Government policy also plays an important role in some countries. Like in Singapore, plans and outline to use information, analytics and big data to improve performance and drive innovation will encourage commercial sectors to adopt big data.
 
DSA: How is Hadoop involved in Big Data?
 
DY: Customers across the Asia Pacific region are keen to harness the innovative capabilities of Hadoop. Most big data discussions tend to be mired in the technical capabilities of Hadoop, rather than focusing on the business problem or use case at hand. The market seems to be buying big data solutions from two distinct types of providers: Those that provide infrastructure components, such as Hadoop and object-oriented database management systems; and those that provide business analytics capabilities. Because not many vendors in the region can offer both the technology and the business analytics capabilities, implementation issues are bound to arise.
 
Customers also view Hadoop as an incremental platform for harnessing new capabilities rather than a replacement for their existing relational DBMS or data warehouses. Hence, integration and coexistence with existing information management infrastructure is paramount to them. Hadoop's popular usage is as a low-cost storage tier for unstructured data that can then be cleansed, transformed and loaded into a data warehouse for advanced analytics. The dearth of technology skills, lack of an established presence from the primary distribution vendors, lack of well-publicized use cases and overall ecosystem immaturity are slowing down-market adoption of Hadoop. Based on discussions with clients, we see the following use cases emerging:
 
Social media analytics is becoming a large part of customer engagement in Asia/Pacific in industries (such as telecommunications) that have a large volume of customer data and in industries (such as automotive and insurance) that have traditionally serviced customers through dealers and intermediaries and are now looking as social media as a direct engagement channel.
 
Operational analytics, such as log analysis, risk modeling and fraud detection, customer churn reduction, and clickstream analytics. For example, supply chain use cases include location tracking through route and time, which can be combined with business process tracking.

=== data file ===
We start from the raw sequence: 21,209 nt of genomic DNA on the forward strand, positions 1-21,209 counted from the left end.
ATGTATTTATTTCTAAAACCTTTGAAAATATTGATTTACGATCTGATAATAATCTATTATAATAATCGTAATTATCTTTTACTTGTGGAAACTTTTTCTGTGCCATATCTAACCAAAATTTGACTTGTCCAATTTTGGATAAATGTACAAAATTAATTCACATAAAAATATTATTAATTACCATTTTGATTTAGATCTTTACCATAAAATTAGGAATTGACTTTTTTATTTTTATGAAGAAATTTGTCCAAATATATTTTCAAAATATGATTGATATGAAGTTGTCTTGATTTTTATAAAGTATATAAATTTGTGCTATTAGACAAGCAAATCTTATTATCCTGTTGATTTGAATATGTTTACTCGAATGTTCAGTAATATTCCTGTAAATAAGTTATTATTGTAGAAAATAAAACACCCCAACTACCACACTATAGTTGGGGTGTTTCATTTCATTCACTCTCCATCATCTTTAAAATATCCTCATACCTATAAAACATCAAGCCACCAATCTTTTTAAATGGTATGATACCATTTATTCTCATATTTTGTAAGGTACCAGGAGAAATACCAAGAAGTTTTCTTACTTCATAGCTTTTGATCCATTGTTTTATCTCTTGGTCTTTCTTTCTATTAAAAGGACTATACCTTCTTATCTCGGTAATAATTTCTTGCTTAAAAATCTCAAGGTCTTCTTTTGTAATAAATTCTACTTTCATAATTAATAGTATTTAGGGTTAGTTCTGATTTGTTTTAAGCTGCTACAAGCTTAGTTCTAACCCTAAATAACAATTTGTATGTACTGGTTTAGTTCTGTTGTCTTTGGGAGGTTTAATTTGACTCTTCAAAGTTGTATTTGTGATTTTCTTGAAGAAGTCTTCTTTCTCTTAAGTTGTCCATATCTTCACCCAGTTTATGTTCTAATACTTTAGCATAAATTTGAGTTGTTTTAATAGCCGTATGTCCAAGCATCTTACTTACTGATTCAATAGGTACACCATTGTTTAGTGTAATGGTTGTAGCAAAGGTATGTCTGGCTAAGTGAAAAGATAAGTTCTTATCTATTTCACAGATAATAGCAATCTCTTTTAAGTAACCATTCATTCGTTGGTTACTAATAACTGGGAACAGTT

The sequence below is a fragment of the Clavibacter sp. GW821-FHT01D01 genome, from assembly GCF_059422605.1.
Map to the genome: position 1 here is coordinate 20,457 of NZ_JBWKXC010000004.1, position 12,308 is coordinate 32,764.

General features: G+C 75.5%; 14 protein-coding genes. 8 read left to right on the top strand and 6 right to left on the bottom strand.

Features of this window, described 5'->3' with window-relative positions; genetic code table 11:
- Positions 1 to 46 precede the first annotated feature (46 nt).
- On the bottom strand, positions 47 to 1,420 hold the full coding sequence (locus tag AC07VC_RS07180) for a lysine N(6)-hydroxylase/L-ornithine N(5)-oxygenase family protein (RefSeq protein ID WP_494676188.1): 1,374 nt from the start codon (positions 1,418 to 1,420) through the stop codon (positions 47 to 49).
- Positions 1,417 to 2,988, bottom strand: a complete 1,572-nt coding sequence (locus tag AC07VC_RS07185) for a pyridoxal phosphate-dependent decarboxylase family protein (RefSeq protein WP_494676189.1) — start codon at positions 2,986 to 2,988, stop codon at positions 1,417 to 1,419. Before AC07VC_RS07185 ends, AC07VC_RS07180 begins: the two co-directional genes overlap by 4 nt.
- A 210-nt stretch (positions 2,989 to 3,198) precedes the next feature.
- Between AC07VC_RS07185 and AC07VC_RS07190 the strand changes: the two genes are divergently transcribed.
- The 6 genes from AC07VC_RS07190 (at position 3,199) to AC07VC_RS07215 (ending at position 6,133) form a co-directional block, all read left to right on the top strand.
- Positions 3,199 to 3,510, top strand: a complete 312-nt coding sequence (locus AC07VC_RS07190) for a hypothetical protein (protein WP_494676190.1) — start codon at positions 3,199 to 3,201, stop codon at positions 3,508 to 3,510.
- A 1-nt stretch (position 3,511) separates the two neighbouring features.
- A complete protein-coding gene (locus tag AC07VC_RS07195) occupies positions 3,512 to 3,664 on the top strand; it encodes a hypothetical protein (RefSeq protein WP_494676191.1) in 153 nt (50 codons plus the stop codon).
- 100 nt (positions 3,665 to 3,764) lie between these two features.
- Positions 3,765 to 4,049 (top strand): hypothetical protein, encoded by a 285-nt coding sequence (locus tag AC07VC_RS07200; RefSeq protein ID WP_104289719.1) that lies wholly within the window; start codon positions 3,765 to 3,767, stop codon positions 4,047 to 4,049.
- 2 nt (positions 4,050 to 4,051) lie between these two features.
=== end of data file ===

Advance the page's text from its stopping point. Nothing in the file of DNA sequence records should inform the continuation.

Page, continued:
Life sciences companies generate enormous volumes of data in clinical trials, genomic research and analysis of environmental factors on health conditions. Some of these use cases cannot be handled by existing information management investments and as such are classic "sweet spots" for Hadoop storage and processing.
 
Most open governments, such as in Australia, promote the publication of great quantities of data in raw format in an effort to use data in meaningful ways for its citizens. Many are also looking at extending the concept of "open data" beyond the traditional boundaries of information technology to encompass operational data, such as that provided by a variety of sensors from transportation, water and electricity networks, which are often under the purview of (local) governments or local utilities. This, along with smart city initiatives being promoted by several governments Hadoop; will be an important part of governments' information management strategy.

Data&StorageAsean recently cooperated with MDEC in Malaysia during the Big Data week. We spoke to a number of local companies looking at their experience working with customers on different aspects of what may – if taken as a whole – represent varying stages of Big Data implementations. Download the Guide to Big Data and read for yourself how Malaysia is taking up (or not) the Big Data hype - warts and all.